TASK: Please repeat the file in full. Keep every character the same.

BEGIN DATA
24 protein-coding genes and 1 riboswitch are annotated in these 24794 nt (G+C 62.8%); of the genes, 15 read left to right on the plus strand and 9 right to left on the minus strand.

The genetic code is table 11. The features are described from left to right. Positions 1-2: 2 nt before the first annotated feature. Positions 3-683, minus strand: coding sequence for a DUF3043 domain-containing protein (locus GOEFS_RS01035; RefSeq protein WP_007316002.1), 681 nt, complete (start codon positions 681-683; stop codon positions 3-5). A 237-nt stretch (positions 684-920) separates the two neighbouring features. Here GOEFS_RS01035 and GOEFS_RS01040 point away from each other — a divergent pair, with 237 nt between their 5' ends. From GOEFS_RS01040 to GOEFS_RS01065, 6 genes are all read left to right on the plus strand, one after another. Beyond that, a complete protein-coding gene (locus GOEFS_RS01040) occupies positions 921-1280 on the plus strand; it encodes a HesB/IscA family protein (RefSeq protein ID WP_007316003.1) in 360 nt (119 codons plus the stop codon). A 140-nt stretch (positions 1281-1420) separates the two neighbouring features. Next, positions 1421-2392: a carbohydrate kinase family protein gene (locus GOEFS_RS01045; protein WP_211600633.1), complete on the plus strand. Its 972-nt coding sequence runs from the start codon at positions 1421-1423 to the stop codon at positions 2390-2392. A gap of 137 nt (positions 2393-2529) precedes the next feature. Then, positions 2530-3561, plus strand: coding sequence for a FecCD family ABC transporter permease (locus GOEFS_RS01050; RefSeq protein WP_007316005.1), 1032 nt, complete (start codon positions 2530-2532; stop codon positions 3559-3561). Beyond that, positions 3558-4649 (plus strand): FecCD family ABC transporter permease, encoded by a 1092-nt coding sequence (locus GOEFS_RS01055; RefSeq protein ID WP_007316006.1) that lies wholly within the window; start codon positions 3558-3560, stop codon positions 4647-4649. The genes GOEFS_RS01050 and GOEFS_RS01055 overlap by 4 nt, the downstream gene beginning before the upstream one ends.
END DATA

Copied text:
24 protein-coding genes and 1 riboswitch are annotated in these 24794 nt (G+C 62.8%); of the genes, 15 read left to right on the plus strand and 9 right to left on the minus strand.

The genetic code is table 11. The features are described from left to right. Positions 1-2: 2 nt before the first annotated feature. Positions 3-683, minus strand: coding sequence for a DUF3043 domain-containing protein (locus GOEFS_RS01035; RefSeq protein WP_007316002.1), 681 nt, complete (start codon positions 681-683; stop codon positions 3-5). A 237-nt stretch (positions 684-920) separates the two neighbouring features. Here GOEFS_RS01035 and GOEFS_RS01040 point away from each other — a divergent pair, with 237 nt between their 5' ends. From GOEFS_RS01040 to GOEFS_RS01065, 6 genes are all read left to right on the plus strand, one after another. Beyond that, a complete protein-coding gene (locus GOEFS_RS01040) occupies positions 921-1280 on the plus strand; it encodes a HesB/IscA family protein (RefSeq protein ID WP_007316003.1) in 360 nt (119 codons plus the stop codon). A 140-nt stretch (positions 1281-1420) separates the two neighbouring features. Next, positions 1421-2392: a carbohydrate kinase family protein gene (locus GOEFS_RS01045; protein WP_211600633.1), complete on the plus strand. Its 972-nt coding sequence runs from the start codon at positions 1421-1423 to the stop codon at positions 2390-2392. A gap of 137 nt (positions 2393-2529) precedes the next feature. Then, positions 2530-3561, plus strand: coding sequence for a FecCD family ABC transporter permease (locus GOEFS_RS01050; RefSeq protein WP_007316005.1), 1032 nt, complete (start codon positions 2530-2532; stop codon positions 3559-3561). Beyond that, positions 3558-4649 (plus strand): FecCD family ABC transporter permease, encoded by a 1092-nt coding sequence (locus GOEFS_RS01055; RefSeq protein ID WP_007316006.1) that lies wholly within the window; start codon positions 3558-3560, stop codon positions 4647-4649. The genes GOEFS_RS01050 and GOEFS_RS01055 overlap by 4 nt, the downstream gene beginning before the upstream one ends.